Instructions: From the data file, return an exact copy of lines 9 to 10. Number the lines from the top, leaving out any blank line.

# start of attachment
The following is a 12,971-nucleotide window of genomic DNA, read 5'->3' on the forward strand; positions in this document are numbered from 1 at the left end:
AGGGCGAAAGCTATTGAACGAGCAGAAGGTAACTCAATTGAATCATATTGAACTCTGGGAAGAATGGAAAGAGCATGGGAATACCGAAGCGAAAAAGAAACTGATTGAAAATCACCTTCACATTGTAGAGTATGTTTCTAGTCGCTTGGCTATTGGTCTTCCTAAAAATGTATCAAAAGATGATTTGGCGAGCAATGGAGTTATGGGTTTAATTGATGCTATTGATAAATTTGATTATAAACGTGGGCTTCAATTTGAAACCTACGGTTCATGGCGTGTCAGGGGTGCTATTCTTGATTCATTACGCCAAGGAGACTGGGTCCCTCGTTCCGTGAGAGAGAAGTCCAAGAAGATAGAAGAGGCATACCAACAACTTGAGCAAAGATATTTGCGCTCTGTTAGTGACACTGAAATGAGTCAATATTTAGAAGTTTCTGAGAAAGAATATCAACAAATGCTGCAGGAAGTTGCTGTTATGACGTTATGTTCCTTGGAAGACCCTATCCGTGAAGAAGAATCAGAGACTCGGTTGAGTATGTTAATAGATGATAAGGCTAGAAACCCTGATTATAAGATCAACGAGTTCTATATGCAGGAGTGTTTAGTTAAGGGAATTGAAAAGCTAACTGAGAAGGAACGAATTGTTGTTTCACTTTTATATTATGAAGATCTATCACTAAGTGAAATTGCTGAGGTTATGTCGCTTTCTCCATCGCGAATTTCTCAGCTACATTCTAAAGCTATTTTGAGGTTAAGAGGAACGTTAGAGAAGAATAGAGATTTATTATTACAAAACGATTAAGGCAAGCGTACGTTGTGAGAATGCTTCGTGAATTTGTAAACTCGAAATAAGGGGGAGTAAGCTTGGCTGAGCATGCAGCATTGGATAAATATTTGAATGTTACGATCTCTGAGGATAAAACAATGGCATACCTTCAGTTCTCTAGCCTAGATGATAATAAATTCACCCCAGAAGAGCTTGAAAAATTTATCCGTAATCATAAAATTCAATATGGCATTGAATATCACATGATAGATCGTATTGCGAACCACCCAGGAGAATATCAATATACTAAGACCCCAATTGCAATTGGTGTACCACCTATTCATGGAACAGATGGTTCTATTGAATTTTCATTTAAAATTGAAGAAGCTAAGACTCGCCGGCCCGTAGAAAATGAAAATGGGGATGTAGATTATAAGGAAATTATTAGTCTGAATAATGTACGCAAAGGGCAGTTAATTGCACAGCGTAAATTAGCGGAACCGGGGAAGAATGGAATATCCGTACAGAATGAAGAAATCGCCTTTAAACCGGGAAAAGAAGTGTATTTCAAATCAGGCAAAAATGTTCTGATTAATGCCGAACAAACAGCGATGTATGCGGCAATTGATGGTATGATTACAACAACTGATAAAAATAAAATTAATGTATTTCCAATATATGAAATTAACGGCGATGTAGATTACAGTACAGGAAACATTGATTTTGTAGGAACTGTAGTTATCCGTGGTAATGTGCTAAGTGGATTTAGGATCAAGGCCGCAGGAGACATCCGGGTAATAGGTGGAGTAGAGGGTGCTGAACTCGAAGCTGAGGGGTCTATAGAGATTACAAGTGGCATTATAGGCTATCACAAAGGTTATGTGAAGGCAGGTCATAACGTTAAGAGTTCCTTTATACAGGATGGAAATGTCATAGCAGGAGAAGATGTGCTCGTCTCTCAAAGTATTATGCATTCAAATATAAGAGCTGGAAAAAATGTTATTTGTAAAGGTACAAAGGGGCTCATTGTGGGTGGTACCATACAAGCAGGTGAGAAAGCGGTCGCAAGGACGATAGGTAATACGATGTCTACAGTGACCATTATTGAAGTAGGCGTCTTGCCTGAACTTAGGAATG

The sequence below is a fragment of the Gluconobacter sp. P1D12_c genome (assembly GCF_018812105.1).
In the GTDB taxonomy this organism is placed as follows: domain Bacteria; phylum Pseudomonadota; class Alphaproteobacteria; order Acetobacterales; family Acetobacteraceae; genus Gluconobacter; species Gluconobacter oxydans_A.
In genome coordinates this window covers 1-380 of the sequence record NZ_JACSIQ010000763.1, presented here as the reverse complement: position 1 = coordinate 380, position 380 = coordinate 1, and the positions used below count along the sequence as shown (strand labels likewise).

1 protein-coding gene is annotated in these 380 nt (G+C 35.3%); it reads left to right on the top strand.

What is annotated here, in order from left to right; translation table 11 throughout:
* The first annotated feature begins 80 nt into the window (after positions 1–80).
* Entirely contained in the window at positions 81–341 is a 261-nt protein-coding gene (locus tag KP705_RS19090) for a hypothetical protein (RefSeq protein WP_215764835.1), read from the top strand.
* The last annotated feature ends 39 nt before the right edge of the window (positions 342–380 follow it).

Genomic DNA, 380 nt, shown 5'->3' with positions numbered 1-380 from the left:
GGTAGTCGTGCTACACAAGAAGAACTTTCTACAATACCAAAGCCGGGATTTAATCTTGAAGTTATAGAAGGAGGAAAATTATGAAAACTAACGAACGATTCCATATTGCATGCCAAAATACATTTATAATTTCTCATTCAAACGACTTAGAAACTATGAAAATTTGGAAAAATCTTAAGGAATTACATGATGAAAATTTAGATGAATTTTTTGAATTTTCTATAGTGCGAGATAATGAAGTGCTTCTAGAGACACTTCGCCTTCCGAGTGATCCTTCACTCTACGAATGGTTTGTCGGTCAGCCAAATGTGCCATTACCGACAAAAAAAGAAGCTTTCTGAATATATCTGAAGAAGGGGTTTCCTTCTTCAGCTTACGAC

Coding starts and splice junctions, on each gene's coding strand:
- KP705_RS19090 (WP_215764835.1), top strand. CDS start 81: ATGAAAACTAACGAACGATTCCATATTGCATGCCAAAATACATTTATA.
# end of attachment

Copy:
* Entirely contained in the window at positions 81–341 is a 261-nt protein-coding gene (locus tag KP705_RS19090) for a hypothetical protein (RefSeq protein WP_215764835.1), read from the top strand.
* The last annotated feature ends 39 nt before the right edge of the window (positions 342–380 follow it).